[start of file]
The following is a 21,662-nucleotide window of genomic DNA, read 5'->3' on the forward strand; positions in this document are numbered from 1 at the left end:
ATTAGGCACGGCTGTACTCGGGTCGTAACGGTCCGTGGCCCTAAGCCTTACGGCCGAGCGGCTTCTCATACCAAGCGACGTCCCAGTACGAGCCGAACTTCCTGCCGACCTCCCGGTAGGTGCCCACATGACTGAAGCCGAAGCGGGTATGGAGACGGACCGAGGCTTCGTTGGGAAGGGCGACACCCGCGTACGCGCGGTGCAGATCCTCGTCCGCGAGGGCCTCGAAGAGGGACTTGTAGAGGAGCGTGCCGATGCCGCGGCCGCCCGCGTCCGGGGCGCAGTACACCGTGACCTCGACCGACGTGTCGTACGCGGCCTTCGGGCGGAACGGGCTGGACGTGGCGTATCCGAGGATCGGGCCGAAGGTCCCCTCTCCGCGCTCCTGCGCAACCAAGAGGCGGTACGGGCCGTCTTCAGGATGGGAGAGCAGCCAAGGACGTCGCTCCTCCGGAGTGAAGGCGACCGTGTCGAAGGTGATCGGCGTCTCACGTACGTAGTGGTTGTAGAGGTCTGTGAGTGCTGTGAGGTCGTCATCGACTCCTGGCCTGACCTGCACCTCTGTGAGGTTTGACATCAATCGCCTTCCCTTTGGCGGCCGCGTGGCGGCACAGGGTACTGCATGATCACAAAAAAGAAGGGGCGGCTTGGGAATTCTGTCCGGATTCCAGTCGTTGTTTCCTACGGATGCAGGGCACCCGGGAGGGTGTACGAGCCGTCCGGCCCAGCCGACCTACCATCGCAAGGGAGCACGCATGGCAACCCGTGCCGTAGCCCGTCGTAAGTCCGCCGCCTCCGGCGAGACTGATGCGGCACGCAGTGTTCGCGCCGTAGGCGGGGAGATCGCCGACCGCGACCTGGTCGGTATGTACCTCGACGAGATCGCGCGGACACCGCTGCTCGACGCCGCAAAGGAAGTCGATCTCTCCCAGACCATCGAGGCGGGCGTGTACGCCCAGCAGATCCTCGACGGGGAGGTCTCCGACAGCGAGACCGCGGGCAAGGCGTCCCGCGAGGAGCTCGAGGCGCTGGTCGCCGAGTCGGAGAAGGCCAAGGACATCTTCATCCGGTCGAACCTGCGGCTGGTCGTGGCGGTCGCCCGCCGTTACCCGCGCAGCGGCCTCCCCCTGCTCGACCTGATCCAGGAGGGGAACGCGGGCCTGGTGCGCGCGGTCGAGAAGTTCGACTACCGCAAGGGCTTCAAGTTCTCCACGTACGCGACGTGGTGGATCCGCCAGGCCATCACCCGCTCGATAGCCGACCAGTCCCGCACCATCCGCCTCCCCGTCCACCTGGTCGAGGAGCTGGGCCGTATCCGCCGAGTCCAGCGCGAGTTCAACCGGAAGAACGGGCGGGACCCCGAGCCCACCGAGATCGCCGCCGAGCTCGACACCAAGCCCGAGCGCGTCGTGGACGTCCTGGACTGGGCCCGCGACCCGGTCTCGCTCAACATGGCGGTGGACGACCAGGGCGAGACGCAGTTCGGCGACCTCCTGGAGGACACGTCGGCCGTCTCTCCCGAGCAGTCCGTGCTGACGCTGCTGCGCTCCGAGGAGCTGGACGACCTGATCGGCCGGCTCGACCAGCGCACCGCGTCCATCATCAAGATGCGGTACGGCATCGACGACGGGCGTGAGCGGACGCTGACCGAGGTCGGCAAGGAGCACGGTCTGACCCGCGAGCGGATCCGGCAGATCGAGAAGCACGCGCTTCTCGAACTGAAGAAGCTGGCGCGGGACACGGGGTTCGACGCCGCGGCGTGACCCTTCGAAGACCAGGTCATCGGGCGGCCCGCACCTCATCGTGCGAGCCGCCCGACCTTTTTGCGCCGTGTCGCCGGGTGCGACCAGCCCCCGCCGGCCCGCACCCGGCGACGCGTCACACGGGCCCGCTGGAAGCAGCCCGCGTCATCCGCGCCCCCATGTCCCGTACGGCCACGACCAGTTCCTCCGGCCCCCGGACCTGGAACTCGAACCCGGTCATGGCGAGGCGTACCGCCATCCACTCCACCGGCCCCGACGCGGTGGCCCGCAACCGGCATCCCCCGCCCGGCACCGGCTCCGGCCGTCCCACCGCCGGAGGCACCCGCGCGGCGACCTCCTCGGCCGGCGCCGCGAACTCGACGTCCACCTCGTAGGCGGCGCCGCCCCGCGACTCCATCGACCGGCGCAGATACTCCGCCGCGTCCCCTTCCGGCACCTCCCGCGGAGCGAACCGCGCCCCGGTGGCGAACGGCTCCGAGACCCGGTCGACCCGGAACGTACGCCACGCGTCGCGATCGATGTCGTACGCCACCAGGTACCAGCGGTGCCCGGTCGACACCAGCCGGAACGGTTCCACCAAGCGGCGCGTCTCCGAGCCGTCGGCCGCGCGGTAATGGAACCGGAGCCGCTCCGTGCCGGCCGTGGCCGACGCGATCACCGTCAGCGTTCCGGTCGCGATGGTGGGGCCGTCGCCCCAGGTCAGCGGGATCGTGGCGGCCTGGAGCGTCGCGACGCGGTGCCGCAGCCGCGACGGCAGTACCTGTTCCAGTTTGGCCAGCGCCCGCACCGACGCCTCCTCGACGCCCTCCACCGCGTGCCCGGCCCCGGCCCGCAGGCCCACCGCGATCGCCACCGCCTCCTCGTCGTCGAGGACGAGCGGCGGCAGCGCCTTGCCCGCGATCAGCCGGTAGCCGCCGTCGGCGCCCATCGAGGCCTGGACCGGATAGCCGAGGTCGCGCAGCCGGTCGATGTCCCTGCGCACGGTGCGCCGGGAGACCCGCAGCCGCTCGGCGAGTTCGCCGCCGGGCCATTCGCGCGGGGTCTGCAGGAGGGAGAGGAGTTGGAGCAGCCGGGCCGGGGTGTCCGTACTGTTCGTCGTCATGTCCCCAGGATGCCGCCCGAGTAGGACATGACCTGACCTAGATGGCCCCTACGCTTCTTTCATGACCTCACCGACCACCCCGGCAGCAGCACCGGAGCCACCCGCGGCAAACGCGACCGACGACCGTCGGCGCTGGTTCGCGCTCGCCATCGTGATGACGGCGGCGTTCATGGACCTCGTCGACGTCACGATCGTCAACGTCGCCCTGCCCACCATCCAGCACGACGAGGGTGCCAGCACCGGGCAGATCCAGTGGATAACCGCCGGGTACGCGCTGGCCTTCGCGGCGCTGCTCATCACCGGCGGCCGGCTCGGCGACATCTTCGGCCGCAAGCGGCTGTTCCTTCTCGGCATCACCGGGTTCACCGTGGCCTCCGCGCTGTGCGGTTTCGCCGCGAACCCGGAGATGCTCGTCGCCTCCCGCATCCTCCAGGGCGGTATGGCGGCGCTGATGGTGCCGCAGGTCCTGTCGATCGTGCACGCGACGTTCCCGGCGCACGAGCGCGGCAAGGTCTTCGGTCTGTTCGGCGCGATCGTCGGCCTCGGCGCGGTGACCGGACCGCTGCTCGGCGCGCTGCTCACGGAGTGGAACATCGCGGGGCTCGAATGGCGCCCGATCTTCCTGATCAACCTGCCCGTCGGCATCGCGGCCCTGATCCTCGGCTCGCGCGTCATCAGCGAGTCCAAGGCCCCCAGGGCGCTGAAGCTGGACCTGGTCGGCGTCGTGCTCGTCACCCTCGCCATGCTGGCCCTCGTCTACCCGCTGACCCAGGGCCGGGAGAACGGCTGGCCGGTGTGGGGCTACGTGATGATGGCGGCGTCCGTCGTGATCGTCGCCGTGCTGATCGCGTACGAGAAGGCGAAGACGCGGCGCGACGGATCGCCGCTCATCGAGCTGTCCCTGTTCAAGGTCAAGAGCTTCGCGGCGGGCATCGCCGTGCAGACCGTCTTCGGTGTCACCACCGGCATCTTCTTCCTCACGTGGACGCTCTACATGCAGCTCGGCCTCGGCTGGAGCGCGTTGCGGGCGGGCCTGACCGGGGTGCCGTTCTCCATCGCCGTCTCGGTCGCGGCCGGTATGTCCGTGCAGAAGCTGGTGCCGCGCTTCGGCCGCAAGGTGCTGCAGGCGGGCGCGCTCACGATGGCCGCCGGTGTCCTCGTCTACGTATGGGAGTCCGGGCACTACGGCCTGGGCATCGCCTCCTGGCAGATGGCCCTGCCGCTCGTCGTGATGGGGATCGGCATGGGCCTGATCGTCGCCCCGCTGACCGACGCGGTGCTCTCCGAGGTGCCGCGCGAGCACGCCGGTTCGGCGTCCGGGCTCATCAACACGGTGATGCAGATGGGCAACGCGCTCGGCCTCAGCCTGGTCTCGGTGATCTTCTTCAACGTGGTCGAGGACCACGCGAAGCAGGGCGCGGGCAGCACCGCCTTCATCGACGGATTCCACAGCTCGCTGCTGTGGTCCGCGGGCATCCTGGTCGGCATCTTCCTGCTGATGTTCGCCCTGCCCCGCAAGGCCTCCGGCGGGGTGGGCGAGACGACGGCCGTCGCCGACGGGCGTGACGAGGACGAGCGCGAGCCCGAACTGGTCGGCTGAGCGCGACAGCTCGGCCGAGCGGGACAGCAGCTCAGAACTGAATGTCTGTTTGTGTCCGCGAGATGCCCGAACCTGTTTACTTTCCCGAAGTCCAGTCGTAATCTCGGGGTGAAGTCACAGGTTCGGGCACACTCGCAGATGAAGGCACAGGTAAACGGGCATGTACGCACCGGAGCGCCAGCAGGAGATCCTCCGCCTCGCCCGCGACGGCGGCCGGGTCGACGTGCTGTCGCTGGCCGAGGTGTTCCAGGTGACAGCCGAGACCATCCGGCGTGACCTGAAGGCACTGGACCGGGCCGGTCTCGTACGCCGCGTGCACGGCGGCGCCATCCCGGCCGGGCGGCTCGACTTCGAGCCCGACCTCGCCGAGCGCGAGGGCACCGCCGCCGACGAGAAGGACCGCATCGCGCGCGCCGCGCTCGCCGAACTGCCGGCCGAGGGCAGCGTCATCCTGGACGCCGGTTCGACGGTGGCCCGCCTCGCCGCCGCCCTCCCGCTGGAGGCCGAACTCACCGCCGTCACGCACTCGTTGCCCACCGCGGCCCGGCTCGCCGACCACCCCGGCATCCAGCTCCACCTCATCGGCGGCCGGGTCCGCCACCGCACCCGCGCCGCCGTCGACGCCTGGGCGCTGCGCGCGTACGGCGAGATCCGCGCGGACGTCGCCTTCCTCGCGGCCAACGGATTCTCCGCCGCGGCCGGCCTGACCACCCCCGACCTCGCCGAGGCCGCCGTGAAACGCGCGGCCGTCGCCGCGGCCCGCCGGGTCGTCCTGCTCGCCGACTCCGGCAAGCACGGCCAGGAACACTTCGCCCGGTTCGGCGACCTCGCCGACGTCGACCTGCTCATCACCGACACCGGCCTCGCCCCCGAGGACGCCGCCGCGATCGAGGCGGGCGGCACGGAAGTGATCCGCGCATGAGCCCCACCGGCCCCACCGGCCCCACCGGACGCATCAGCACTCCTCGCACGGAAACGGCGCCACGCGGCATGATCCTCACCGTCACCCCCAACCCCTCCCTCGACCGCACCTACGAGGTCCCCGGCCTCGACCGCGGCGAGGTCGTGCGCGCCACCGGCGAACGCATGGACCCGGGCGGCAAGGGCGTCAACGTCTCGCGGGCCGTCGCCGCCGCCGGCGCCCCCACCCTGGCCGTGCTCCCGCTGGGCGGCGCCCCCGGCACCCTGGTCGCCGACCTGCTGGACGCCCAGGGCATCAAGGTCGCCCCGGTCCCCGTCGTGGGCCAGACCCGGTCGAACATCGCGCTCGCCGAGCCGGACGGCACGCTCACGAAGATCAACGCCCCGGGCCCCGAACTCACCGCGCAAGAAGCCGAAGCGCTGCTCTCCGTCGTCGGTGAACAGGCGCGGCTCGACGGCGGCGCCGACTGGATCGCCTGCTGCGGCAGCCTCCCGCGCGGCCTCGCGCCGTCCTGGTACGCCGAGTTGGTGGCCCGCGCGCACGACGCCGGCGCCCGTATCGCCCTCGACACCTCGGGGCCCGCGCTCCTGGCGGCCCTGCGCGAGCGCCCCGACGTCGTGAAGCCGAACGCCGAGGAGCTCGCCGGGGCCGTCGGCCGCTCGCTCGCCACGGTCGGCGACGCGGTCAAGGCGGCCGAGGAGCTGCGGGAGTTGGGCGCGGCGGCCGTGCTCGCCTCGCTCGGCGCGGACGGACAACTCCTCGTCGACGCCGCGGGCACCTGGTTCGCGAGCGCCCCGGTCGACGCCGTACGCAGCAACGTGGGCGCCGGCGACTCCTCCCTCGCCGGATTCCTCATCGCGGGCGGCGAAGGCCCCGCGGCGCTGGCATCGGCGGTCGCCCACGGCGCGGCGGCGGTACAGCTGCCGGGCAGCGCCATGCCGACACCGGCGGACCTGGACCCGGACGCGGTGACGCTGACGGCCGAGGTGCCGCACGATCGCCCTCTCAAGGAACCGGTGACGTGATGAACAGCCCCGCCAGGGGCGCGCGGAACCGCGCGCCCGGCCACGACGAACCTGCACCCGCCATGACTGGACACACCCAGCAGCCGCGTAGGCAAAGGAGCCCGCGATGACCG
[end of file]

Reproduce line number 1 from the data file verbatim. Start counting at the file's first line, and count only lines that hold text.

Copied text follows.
The following is a 21,662-nucleotide window of genomic DNA, read 5'->3' on the forward strand; positions in this document are numbered from 1 at the left end: